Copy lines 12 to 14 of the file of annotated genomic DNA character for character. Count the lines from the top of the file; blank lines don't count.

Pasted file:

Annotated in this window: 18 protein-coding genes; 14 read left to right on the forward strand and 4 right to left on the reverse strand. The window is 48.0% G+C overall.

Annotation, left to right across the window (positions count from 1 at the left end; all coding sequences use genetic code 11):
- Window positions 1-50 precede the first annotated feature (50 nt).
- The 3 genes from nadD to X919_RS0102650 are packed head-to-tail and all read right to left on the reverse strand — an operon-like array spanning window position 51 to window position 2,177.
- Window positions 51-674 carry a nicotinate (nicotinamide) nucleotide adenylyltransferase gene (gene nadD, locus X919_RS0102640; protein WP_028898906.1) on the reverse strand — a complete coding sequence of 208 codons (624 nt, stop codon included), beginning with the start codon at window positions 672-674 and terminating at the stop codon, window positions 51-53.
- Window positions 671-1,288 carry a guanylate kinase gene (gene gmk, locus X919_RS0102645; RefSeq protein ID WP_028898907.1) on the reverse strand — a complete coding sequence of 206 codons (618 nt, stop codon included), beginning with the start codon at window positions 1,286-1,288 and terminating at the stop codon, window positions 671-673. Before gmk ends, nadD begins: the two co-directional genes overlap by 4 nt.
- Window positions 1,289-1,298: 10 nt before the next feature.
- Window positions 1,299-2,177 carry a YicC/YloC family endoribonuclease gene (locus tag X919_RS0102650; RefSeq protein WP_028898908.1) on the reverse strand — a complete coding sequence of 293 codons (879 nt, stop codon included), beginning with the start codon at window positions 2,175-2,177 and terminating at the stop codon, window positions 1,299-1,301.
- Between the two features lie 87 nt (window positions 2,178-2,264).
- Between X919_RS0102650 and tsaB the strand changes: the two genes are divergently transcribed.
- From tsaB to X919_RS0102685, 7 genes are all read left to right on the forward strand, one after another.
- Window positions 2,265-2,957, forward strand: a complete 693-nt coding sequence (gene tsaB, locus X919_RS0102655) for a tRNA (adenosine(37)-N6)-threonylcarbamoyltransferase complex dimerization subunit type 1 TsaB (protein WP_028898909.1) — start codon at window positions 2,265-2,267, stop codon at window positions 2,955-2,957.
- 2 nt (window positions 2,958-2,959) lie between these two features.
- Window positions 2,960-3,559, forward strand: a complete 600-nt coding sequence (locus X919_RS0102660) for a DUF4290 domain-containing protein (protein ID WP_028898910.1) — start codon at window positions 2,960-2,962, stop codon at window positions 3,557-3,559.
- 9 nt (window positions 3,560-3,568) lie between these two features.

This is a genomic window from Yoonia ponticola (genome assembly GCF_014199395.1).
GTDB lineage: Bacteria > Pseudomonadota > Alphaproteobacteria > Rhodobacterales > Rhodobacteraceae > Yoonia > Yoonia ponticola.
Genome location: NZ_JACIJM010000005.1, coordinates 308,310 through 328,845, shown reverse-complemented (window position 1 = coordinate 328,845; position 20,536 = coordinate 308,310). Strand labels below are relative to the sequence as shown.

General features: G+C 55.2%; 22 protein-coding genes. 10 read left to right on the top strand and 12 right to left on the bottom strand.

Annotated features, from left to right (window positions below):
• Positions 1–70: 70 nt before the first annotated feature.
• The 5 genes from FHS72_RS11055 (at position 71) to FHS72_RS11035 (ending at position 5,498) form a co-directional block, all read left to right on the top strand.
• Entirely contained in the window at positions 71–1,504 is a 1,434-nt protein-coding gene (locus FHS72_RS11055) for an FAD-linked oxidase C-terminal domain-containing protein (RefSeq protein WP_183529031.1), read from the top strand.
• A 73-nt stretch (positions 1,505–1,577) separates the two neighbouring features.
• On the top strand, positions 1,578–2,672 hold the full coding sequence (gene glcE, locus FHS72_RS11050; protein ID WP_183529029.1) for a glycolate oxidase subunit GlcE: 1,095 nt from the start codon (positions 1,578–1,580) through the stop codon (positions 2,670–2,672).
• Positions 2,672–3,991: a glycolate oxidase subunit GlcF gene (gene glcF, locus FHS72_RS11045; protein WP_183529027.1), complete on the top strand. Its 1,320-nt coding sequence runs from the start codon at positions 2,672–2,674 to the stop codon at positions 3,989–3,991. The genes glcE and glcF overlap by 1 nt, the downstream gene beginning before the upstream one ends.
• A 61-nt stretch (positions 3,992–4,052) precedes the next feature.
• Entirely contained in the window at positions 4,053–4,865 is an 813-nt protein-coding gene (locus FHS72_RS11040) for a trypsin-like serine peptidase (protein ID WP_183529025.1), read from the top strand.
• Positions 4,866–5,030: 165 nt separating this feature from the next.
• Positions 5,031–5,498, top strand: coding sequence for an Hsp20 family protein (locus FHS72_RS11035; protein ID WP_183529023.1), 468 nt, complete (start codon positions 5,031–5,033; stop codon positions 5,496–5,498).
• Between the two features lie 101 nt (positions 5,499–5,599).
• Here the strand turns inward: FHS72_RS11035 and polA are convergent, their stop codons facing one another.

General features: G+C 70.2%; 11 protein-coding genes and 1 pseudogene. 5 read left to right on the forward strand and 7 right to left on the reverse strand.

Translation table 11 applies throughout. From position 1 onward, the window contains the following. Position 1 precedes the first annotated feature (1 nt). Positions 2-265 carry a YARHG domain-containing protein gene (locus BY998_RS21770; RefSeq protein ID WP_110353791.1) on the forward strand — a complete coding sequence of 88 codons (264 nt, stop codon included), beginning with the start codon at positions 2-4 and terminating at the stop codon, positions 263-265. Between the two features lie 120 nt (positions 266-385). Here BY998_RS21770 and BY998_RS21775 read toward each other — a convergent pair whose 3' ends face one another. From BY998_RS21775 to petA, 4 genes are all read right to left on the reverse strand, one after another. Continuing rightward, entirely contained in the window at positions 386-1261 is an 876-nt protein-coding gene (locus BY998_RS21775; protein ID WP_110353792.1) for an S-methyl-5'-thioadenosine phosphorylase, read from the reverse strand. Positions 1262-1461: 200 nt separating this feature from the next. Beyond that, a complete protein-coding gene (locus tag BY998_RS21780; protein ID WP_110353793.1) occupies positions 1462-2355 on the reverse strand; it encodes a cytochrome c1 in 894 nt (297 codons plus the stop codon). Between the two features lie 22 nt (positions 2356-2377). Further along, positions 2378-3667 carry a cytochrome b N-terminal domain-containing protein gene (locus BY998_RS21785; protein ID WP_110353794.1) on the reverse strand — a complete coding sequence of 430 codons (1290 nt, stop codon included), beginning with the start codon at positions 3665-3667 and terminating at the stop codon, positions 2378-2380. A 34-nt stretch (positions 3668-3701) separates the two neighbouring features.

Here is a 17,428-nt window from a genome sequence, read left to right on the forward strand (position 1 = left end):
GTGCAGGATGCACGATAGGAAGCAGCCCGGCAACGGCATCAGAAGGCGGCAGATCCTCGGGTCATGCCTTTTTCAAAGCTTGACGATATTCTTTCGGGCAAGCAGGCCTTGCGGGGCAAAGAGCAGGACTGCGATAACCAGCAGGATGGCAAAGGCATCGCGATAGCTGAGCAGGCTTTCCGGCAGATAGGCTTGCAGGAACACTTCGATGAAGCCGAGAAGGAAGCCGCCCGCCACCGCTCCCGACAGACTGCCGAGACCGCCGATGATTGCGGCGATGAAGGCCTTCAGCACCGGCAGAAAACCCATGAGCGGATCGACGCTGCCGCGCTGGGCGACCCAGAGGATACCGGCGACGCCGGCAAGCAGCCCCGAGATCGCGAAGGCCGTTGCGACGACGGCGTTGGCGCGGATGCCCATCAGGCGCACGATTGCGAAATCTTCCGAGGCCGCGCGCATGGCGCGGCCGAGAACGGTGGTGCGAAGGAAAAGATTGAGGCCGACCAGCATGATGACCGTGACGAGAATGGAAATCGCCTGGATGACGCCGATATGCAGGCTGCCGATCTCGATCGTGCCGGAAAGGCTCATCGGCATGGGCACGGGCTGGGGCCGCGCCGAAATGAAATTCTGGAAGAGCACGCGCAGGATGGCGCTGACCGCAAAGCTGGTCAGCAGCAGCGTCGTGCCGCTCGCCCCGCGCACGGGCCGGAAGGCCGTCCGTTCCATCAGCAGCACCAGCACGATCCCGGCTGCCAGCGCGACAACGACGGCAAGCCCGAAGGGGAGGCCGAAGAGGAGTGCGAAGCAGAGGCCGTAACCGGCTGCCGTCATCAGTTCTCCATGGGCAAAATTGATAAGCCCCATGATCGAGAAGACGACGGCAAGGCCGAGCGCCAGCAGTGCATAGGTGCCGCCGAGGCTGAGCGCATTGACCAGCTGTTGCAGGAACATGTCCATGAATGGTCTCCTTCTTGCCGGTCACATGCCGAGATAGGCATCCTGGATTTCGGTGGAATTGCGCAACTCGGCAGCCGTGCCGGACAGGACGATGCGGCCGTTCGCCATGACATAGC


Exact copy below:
- Window positions 2,265-2,957, forward strand: a complete 693-nt coding sequence (gene tsaB, locus X919_RS0102655) for a tRNA (adenosine(37)-N6)-threonylcarbamoyltransferase complex dimerization subunit type 1 TsaB (protein WP_028898909.1) — start codon at window positions 2,265-2,267, stop codon at window positions 2,955-2,957.
- 2 nt (window positions 2,958-2,959) lie between these two features.
- Window positions 2,960-3,559, forward strand: a complete 600-nt coding sequence (locus X919_RS0102660) for a DUF4290 domain-containing protein (protein ID WP_028898910.1) — start codon at window positions 2,960-2,962, stop codon at window positions 3,557-3,559.